Stuck on Day Wave, California's Melancholy Dreamer


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Stuck on Day Wave, California's Melancholy Dreamer

We paid a visit to Jackson Phillips's Oakland home before his new EP 'Hard to Read' comes out to see where he makes the laid-back music that's grabbing tastemakers' attention.

Photos by Casey Catelli

Welcome to Noisey Next, our series dedicated to bringing you our favorite new artists on the verge of blowing up, breaking ground, or otherwise worth giving a damn about.

There is a room in Jackson Phillips’s Oakland home that’s full of instruments. His whole house is littered with musical stuff—drums, a piano, guitars, records—but this room, with its wood paneled walls, dark carpet and sole window is the room. It’s where Phillips, who goes by Day Wave, makes all his music. He doesn’t just sit down in front of a mic and do the thing, though. It’s a multi-layered and multi-faceted process that involves writing every musical part—including vocals— recording it all to tape, dealing with the post-production, then teaching his touring band the arrangements.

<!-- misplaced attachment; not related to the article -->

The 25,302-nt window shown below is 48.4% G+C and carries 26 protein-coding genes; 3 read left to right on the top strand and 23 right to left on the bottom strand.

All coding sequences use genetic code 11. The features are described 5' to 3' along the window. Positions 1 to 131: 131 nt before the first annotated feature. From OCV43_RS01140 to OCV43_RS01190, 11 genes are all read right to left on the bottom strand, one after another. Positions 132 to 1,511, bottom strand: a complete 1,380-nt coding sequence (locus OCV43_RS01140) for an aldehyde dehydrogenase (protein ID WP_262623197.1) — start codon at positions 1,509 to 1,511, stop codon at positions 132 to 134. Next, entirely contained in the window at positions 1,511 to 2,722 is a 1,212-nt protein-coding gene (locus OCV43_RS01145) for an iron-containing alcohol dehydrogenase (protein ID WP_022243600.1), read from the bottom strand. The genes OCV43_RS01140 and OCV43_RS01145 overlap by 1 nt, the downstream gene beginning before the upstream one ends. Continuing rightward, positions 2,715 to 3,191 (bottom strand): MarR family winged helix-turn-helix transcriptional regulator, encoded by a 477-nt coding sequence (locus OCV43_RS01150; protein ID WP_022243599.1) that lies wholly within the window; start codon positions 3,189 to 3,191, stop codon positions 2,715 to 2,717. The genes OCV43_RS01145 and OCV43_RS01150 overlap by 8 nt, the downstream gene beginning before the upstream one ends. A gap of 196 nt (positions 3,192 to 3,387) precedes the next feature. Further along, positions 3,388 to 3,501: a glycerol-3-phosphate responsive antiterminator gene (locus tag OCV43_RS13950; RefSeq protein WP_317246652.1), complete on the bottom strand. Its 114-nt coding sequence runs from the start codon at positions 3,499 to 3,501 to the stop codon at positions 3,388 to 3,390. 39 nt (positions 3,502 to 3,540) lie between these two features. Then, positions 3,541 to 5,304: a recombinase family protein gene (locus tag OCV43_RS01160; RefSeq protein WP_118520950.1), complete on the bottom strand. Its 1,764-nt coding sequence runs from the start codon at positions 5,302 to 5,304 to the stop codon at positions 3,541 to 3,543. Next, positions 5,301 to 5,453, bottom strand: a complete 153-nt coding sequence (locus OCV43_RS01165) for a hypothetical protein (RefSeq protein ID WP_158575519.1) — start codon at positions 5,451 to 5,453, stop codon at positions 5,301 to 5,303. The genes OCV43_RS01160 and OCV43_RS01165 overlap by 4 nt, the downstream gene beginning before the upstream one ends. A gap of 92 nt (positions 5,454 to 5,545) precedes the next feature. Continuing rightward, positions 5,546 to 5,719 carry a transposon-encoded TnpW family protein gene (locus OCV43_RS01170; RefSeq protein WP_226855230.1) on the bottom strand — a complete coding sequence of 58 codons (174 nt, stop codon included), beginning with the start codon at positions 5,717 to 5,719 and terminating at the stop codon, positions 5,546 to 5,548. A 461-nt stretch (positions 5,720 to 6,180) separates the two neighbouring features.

The room is dark when the lights are off—and in this case they are—save for the daylight spilling in through the window casting light onto the drum set in the far corner where Phillips sits. It’s a cozy space amid a house of five dudes. At any given time, a passerby can hear the sounds of piano emanating from the main living area or Phillips and his roommates strumming guitar on the porch.

Despite the quickly approaching release of a new EP, Hard To Read, out March 4, Phillips is at ease behind the drum kit—it’s the first instrument he learned how to play when he was nine. Sometimes he leans his stool back and rests his head on the wall. He doesn’t fiddle with the instrument at all, though by the way he periodically eyes the kit, you suspect he wants to. Phillips is casual, cool, a natural fit for Oakland—relaxed as if none of this really mattered, not actively trying to conceal the fact that it does matter, but simply a chill guy. There’s a thoughtfulness in his voice, though. The weight of choosing the right words to describe his music isn’t a heavy one, but an omnipresent and important force on the burgeoning artist. Here, he’s in his zone.